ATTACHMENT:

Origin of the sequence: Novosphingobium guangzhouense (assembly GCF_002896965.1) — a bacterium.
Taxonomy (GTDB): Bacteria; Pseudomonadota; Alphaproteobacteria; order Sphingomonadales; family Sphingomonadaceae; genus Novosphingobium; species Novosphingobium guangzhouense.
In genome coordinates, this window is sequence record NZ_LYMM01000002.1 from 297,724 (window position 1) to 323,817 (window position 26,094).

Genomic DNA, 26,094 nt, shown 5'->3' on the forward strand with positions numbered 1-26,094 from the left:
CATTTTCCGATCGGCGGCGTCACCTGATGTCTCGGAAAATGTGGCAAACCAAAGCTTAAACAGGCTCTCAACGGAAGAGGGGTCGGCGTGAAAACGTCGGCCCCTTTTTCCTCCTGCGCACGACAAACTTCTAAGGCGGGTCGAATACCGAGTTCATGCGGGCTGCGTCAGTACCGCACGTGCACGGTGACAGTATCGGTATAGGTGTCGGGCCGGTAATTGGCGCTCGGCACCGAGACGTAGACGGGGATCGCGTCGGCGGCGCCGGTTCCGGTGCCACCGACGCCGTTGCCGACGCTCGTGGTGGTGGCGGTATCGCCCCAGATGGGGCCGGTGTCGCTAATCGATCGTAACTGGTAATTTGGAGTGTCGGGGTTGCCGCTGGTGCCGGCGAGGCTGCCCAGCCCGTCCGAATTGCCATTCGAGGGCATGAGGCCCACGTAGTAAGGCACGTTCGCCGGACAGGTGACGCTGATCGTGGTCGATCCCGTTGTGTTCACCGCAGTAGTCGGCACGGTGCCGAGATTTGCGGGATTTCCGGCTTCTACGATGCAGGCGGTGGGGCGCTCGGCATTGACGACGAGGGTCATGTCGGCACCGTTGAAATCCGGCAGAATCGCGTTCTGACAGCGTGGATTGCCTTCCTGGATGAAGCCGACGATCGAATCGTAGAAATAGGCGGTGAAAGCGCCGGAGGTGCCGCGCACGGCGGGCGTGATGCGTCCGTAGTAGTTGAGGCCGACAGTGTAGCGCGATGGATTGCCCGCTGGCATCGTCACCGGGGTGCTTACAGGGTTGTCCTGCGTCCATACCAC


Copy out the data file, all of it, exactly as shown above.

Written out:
Origin of the sequence: Novosphingobium guangzhouense (assembly GCF_002896965.1) — a bacterium.
Taxonomy (GTDB): Bacteria; Pseudomonadota; Alphaproteobacteria; order Sphingomonadales; family Sphingomonadaceae; genus Novosphingobium; species Novosphingobium guangzhouense.
In genome coordinates, this window is sequence record NZ_LYMM01000002.1 from 297,724 (window position 1) to 323,817 (window position 26,094).

Genomic DNA, 26,094 nt, shown 5'->3' on the forward strand with positions numbered 1-26,094 from the left:
CATTTTCCGATCGGCGGCGTCACCTGATGTCTCGGAAAATGTGGCAAACCAAAGCTTAAACAGGCTCTCAACGGAAGAGGGGTCGGCGTGAAAACGTCGGCCCCTTTTTCCTCCTGCGCACGACAAACTTCTAAGGCGGGTCGAATACCGAGTTCATGCGGGCTGCGTCAGTACCGCACGTGCACGGTGACAGTATCGGTATAGGTGTCGGGCCGGTAATTGGCGCTCGGCACCGAGACGTAGACGGGGATCGCGTCGGCGGCGCCGGTTCCGGTGCCACCGACGCCGTTGCCGACGCTCGTGGTGGTGGCGGTATCGCCCCAGATGGGGCCGGTGTCGCTAATCGATCGTAACTGGTAATTTGGAGTGTCGGGGTTGCCGCTGGTGCCGGCGAGGCTGCCCAGCCCGTCCGAATTGCCATTCGAGGGCATGAGGCCCACGTAGTAAGGCACGTTCGCCGGACAGGTGACGCTGATCGTGGTCGATCCCGTTGTGTTCACCGCAGTAGTCGGCACGGTGCCGAGATTTGCGGGATTTCCGGCTTCTACGATGCAGGCGGTGGGGCGCTCGGCATTGACGACGAGGGTCATGTCGGCACCGTTGAAATCCGGCAGAATCGCGTTCTGACAGCGTGGATTGCCTTCCTGGATGAAGCCGACGATCGAATCGTAGAAATAGGCGGTGAAAGCGCCGGAGGTGCCGCGCACGGCGGGCGTGATGCGTCCGTAGTAGTTGAGGCCGACAGTGTAGCGCGATGGATTGCCCGCTGGCATCGTCACCGGGGTGCTTACAGGGTTGTCCTGCGTCCATACCAC